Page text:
IconHow Much House? The Dollar Stretcher by Gary Foreman gary@stretcher.com Hi Gary, Considering the cost of homes these days, what is a reasonable percentage of a person's salary that should be used for a mortgage payment? And does this percentage include everything needed to run that home (utilities, water, phone, etc.)? Margie Good question! And with the current median selling price of a house being over $185,000 it's an important question, too. In recent years, people say that you can't buy too much house. Common thinking is to buy as much house as you can squeeze into today's budget. Expected increases in housing prices and your salary will make the deal fit better next year than it does today. Yes, both housing prices and wages should go up over the long term. For instance, the Consumer Price Index shows that housing prices have increased about 43% over the last 10 years. Unfortunately, the mortgage is due over the short term. Neighborhood housing prices can drop for a year or two. And not everyone gets a raise each year. In fact, some people lose their jobs. So you can get into a lot of trouble before the long term increases bail you out. OK, so if bigger isn't always better, how expensive a house can Margie afford? Let's start with what people actually do spend. The U.S. Statistical Abstract shows that of all the money we spend, about 33% goes to housing. That would include shelter, maintenance, heating and cooling. So should she plan on spending 33%? Probably not. Maggie will need to consider her family situation. Looking for a new house because you're about to have a baby? Groceries, medical, college savings, daycare could all require a higher percentage of your money than before. And past financial decisions will also affect what Maggie can reasonably afford. Alimony and child support are common issues. In fact, Tierney Foster, a long-time Realtor with Remax in Bradenton, FL won't give a client advice on affordability. She refers them to the lender who will consider their debt ratio and other factors that will affect the calculation. Interest on any debt that you owe will lower the amount that you can safely spend on housing. In real rough terms (depending on your interest rates), for every $8,000 you have in credit card debt you have $100 less to spend on housing each month. And that works out to a house that costs $16,000 less. Remember that you can only spend 100% of your after-tax income without getting into trouble. And you really should be saving a portion of that for things like college education and retirement. If you spend 40% on a house, and another 30% on food and transportation, you won't have enough money to cover everything else. Another problem that Maggie will run into is that housing expenses aren't easily adjusted. If you buy a house that's too expensive there's not much you can do reduce the mortgage payment by 10%. And, if housing consumes too much of your money, it's hard to make it up in other areas. You'll never make up $200 each month by reducing your spending on entertainment! An over-expensive house often puts a family budget in serious jeopardy. Which brings us back to the question of how much house can Margie afford. There are some broad guidelines that she can use. In most cases if she's planning on spending less than 30% of her after-tax income on housing she should be alright. On the high side, if she's approaching 40% she'll need to be very careful. She might want to check out calculators on the internet. Bankrate.com has a good one . They provide financial information and aren't affiliated with anyone in the industry so their advice is neutral. She might also want to check with a mortgage banker or broker and ask their advice on what would be affordable. There is one trick that Margie can use that might prove helpful. She can pretend that she already owns the house that she wants to buy. Estimate how much the new home would cost. Then set aside the difference between that amount and what they're currently spending on housing for a few months. In other words, pretend that she's already paying for the house. She'll pretty quickly find out whether they can comfortably handle the increase. If she finds that she's scrambling while playing pretend, she can expect to be in real trouble if she buys the house. We hope that Margie finds a home that she can love and afford at the same time. Gary is a former Certified Financial Planner who currently edits The Dollar Stretcher website: www.stretcher.com and newsletter: subscribe-dollar-stretcher@ds.xc.org copyright 2002 The Dollar Stretcher, Inc. all rights reserved. Permission granted for use on DrLaura.com More >>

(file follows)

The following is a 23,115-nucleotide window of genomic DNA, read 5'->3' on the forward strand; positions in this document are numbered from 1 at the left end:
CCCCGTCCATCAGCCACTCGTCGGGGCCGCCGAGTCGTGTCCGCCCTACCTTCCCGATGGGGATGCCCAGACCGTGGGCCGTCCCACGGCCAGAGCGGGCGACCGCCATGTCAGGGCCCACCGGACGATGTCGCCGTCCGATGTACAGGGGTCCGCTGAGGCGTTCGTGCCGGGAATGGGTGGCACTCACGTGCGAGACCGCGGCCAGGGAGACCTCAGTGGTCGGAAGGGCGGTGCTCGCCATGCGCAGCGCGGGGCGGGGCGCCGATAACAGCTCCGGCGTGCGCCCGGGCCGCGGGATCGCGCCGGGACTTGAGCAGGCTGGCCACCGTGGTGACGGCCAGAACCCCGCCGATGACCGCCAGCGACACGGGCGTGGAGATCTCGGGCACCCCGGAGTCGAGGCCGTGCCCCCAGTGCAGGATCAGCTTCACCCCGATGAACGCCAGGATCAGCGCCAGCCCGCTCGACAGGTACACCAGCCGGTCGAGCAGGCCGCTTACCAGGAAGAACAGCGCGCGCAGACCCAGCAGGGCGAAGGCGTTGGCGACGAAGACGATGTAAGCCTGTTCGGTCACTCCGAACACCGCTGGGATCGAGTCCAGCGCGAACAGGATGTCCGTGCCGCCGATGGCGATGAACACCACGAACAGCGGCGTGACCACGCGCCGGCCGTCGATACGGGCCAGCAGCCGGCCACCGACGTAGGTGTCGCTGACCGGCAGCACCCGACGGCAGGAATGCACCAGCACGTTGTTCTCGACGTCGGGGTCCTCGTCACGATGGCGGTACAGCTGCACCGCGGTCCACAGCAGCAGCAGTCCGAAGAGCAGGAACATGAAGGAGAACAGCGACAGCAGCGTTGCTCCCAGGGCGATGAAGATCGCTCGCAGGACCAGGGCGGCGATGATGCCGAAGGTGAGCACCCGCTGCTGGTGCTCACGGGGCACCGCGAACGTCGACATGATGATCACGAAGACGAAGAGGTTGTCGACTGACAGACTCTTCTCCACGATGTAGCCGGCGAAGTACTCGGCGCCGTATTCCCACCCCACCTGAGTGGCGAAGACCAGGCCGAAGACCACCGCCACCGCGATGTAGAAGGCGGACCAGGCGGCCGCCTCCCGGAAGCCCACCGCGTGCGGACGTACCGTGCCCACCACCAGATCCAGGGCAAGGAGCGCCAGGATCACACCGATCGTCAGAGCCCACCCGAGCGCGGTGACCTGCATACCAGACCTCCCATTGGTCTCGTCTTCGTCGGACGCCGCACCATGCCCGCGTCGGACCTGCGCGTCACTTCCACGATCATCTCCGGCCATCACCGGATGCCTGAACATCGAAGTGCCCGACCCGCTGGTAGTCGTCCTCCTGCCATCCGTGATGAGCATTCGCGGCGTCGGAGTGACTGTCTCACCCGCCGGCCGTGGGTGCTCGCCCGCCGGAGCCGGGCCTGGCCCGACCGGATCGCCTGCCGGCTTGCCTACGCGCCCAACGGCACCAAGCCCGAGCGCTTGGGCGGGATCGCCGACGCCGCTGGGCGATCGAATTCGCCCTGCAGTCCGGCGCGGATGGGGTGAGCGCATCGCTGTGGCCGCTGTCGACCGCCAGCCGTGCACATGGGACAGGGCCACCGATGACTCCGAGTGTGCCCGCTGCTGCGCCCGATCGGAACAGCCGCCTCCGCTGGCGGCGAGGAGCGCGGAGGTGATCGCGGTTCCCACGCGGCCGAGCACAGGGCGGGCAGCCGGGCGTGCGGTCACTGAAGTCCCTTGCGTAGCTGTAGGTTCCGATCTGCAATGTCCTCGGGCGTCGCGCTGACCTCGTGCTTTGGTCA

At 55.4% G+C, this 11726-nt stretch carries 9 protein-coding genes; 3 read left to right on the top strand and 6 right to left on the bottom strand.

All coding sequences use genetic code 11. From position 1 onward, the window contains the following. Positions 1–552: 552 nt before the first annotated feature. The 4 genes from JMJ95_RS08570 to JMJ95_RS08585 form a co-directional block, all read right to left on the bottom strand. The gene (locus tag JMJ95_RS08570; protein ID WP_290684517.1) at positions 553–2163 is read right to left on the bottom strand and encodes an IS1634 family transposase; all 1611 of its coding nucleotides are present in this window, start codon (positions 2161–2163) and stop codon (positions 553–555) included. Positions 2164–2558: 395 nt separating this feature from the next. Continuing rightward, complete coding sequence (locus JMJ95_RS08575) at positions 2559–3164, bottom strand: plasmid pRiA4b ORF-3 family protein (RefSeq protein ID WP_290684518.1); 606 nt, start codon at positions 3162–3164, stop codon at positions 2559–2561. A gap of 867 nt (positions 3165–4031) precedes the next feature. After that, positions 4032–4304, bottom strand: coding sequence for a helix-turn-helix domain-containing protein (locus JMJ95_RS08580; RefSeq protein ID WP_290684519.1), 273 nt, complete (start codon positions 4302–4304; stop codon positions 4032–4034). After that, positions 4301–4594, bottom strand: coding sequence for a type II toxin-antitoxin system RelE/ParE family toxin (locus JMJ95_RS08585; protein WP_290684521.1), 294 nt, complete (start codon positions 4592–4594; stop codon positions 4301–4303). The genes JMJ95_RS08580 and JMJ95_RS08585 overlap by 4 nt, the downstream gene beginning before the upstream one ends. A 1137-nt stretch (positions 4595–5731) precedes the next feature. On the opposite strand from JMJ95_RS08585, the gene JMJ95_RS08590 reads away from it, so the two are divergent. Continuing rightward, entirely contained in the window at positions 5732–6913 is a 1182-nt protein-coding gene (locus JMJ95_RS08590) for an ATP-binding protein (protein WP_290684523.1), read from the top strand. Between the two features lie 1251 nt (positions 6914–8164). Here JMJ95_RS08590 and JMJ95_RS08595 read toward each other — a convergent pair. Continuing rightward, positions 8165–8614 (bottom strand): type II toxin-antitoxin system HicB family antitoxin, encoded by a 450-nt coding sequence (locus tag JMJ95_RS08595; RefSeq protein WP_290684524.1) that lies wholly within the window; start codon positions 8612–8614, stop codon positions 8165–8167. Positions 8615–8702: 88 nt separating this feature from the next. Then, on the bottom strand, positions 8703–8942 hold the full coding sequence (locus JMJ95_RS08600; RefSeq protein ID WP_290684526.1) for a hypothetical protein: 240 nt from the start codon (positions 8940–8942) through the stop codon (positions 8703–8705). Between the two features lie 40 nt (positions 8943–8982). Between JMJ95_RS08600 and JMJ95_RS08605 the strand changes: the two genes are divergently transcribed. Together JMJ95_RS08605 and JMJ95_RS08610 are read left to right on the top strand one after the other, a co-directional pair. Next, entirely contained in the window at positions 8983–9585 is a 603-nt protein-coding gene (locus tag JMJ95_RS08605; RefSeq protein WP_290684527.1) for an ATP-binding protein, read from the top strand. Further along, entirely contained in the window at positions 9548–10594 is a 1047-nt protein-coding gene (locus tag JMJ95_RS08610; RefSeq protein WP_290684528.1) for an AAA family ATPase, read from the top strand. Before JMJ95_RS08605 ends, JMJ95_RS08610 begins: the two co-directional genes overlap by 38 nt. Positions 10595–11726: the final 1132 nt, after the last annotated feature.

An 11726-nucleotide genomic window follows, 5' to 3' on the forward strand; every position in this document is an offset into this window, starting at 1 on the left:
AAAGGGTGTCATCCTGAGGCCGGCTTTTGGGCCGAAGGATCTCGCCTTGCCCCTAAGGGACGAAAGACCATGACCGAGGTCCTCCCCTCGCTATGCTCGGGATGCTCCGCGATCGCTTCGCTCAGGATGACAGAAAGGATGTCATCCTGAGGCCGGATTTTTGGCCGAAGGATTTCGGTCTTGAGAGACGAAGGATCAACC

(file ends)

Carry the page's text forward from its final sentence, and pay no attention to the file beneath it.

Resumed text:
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Posted under Simple Savings
05/07/2010